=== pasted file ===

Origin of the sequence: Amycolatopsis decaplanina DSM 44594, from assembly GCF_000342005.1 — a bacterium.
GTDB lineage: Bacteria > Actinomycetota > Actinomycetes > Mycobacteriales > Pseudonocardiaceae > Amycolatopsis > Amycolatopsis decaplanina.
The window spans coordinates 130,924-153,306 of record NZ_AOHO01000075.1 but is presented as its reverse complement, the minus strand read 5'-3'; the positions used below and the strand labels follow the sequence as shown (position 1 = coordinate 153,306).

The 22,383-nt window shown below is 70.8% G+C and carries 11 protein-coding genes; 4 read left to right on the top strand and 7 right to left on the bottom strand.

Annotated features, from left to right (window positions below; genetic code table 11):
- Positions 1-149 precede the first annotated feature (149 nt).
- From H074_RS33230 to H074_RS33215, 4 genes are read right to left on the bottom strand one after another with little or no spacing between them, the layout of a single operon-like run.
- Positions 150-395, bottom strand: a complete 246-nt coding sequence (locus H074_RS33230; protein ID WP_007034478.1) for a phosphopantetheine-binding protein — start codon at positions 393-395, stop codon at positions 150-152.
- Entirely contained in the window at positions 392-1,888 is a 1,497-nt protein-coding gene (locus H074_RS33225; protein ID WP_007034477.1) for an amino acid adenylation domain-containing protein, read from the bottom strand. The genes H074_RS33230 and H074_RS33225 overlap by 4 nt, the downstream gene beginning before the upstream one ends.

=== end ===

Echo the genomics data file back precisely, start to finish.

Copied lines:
Origin of the sequence: Amycolatopsis decaplanina DSM 44594, from assembly GCF_000342005.1 — a bacterium.
GTDB lineage: Bacteria > Actinomycetota > Actinomycetes > Mycobacteriales > Pseudonocardiaceae > Amycolatopsis > Amycolatopsis decaplanina.
The window spans coordinates 130,924-153,306 of record NZ_AOHO01000075.1 but is presented as its reverse complement, the minus strand read 5'-3'; the positions used below and the strand labels follow the sequence as shown (position 1 = coordinate 153,306).

The 22,383-nt window shown below is 70.8% G+C and carries 11 protein-coding genes; 4 read left to right on the top strand and 7 right to left on the bottom strand.

Annotated features, from left to right (window positions below; genetic code table 11):
- Positions 1-149 precede the first annotated feature (149 nt).
- From H074_RS33230 to H074_RS33215, 4 genes are read right to left on the bottom strand one after another with little or no spacing between them, the layout of a single operon-like run.
- Positions 150-395, bottom strand: a complete 246-nt coding sequence (locus H074_RS33230; protein ID WP_007034478.1) for a phosphopantetheine-binding protein — start codon at positions 393-395, stop codon at positions 150-152.
- Entirely contained in the window at positions 392-1,888 is a 1,497-nt protein-coding gene (locus H074_RS33225; protein ID WP_007034477.1) for an amino acid adenylation domain-containing protein, read from the bottom strand. The genes H074_RS33230 and H074_RS33225 overlap by 4 nt, the downstream gene beginning before the upstream one ends.